Shrouded as they were in questions of economic turmoil, the spring/summer ’10 Milan menswear shows had a mysterious aura surrounding them. This season’s collections were a melange of emotions, ranging from the minimalist to the avant-garde, but overall seemed to exhibit a return to playfulness.
As usual, Christopher Bailey’s Burberry Prorsum collection epitomized English gentlemen versatility—with a modern twist. The collection’s effortlessly chic tone featured eager colors, classic sweaters, lightweight wool pants, buttery brown leather boots and accented accessories such as canvas work bags, some of which hinted at a bondage tone. With an emphasis on wearability—excepting a white-based leopard-themed number—Bailey succeeded yet again in reinterpreting modern classics with design aesthetics that focus on overall comfort.
The decadence found on the Gucci runway, meanwhile, demonstrated what sets Frida Giannini’s vision apart from her colleagues. The runway was full of white, texturized suits—often showing exposed ankles—which were chicly accompanied by hints of color such as yellow, royal blue and husky orange. The white attire gave way to an emphasis on navy in the rest of the collection, and the show-stopper was an ultra chic evening-wear inspired navy suit with a fine masculine shine.
At Missoni, classic zigzags were out in full force in muddy, neutral tones mixed with large plaids, breezy jackets and scruffy, oversized shoes. The overall look was unforced, as if the clothes were just thrown on, layered effortlessly with pieces appearing to have been taken from a grandfather’s closet. With her latest collection, Angela Missoni managed to weave together the tattered and the urbane, a look that appeared unpolished yet was every bit sophisticated.
Thom Browne for Moncler Gamme Bleu created a phenomenal spectacle at the famed Piscina Cozzi—which was, as always, sports themed. Pieces influenced by tennis, swimming, surfing and sailing progressed down the runway with a focused color palette amid the rain hats, beach flip-flops and ultra-cool sunglasses. The accessories were quirkily paired with lightweight summer wool, seersucker elements and madras with pristine cotton piqué.
Jil Sander’s collection took a different approach entirely. Under the helm of Raf Simons, the s/s ’10 collection was the definition of minimalism with a palette consisting predominantly of white and subtle hints of pastels. Like Gucci, Simons additionally toyed with a navy palette, which worked in his favor—an asset that was not mirrored in the otherwise barren collection of neutral tones, portrait-like prints on gauzy cardigans and not-quite-there classics. One dramatic touch, however, was Simons homage to Japanese artist Tsugoharu Foujita in both his pieces and the backdrop of the catwalk.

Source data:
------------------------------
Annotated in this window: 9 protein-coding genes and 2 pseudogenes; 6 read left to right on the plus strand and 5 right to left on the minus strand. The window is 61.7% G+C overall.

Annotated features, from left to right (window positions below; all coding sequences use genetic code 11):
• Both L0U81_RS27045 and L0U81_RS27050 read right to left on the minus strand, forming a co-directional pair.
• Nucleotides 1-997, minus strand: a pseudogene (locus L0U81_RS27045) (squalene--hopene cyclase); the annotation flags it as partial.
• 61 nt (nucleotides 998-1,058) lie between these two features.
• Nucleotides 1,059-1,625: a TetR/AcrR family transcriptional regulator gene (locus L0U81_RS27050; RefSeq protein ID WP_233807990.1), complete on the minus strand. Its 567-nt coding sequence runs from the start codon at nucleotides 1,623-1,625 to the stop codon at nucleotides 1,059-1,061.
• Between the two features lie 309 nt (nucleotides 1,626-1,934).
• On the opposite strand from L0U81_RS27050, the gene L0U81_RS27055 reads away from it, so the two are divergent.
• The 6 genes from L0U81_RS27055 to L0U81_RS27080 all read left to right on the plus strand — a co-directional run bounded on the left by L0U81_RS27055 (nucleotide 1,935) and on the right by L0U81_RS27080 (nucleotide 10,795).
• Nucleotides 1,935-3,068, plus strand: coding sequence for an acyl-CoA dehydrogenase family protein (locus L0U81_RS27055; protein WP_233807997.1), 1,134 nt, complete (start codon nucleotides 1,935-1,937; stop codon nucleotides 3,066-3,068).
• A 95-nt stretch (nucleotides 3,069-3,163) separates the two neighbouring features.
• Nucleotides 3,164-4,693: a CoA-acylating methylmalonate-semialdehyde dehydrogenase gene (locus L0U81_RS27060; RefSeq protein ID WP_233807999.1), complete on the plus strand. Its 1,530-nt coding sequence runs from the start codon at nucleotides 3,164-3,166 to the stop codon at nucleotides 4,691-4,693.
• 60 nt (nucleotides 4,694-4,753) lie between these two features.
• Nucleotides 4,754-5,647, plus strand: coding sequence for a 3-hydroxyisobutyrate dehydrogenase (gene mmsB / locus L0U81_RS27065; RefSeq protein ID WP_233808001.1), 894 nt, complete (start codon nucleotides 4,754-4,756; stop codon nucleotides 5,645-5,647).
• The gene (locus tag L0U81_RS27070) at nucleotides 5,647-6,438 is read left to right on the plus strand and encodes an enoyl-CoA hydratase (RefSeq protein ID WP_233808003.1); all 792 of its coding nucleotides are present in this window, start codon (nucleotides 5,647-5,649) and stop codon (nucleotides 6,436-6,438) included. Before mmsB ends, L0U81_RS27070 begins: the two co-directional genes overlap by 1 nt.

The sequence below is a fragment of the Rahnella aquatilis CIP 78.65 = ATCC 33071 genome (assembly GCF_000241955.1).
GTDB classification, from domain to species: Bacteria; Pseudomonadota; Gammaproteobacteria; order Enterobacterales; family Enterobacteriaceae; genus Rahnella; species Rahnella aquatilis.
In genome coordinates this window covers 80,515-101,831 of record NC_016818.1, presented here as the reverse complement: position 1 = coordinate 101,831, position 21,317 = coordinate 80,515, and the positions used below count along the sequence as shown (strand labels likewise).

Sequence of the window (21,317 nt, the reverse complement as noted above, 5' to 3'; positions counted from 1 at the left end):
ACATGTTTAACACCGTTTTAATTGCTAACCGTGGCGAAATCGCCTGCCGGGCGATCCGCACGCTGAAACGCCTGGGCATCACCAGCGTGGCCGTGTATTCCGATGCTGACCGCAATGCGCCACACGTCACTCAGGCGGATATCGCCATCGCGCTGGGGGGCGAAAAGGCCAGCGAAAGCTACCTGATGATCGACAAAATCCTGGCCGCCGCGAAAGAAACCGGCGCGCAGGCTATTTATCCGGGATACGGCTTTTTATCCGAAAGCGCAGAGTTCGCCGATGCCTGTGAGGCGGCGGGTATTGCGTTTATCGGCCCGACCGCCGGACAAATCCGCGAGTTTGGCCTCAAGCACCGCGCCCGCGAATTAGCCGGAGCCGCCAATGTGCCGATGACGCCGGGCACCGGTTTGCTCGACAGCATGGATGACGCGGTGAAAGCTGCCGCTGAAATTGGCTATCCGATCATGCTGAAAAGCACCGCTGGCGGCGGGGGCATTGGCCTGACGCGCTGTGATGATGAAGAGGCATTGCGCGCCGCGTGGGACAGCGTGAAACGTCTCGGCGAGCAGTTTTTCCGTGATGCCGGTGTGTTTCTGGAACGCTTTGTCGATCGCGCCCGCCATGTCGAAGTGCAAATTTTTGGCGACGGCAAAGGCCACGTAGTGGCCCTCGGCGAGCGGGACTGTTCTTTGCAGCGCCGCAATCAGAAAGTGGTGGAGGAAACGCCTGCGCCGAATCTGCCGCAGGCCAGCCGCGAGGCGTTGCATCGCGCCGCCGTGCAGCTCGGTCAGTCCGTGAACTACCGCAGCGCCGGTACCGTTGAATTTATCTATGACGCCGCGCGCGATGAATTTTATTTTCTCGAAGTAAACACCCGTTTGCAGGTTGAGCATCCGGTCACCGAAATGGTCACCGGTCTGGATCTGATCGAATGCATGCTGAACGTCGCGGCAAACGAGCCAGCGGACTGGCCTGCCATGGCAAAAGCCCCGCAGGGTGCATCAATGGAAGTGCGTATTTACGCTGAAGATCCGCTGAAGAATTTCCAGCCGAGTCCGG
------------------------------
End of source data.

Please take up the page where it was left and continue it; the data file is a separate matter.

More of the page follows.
The ever playful brothers behind DSquared2, Dean and Dan Caten, seemed to be having the most fun of everyone. A camping scene set the stage with a soundtrack profiling some of Canada’s key musical talents, and the duo’s signature baseball caps with buttons and patches were all over the runway (often paired with plaid and distressed denim). Though not striking out from the label’s typical aesthetic, the s/s ’10 line was nonetheless enjoyably tongue-in-cheek, especially with the help of a blue-toned army coverall rain-jacket that managed to stand out amid the plethora of plaid and denim jackets.
Dolce & Gabbana’s collection was Milanese in every sense of the word. The runway was rife with dapper suits, black beaded embroidery, silk black bowties and loose fitting tuxedo pants. While one ridiculous heavily embroidered robe made an appearance, the collection was definitely for the recession-proof male who isn’t afraid to take chances with the game of fashion. The rest of the collection featured a nice balance of grunge-tinged distressed denim, as well as the usual homage to an influential cultural icon—this year, Marlon Brando’s unforgettable mug was splashed across a form-fitting tank.
Calvin Klein’s master of masculine cool, Italo Zucchelli, offered subtle hints of perforation (as seen throughout Prada’s grey outing), which matched the perfect unison of black short sleeved polos and thick cuffed above-the-knee ankle shorts. His salt and pepper grey shorts could easily move from a daytime look to an evening staple, given a careful change of accessories. Sheer, almost see-through fabrics played a key role in breezy jackets, while taupe and light beige tones were touched upon in casual t-shirts and ties.
At John Varvatos, wearability and form-fitting lines similarly dominated the catwalk, which set up a stark contrast with the silhouettes found at Bottega Veneta. While Varvatos was extremely structured and form hugging, Veneta toyed with a baggier fit of pants with elasticized ankles. Even so, taupe dominated these two different—yet subtly similar—collections.
With the Milan shows under wraps and facing a multitude of reviews, we still have to wait for the Paris collections to get a cohesive sense of the s/s ’10 collections. So far, we have been pleasantly faced with bold patterns, masculine-cool wearable garments and a liberal dose of color. It appears the “fun factor” has been thankfully returned to the male fashion world.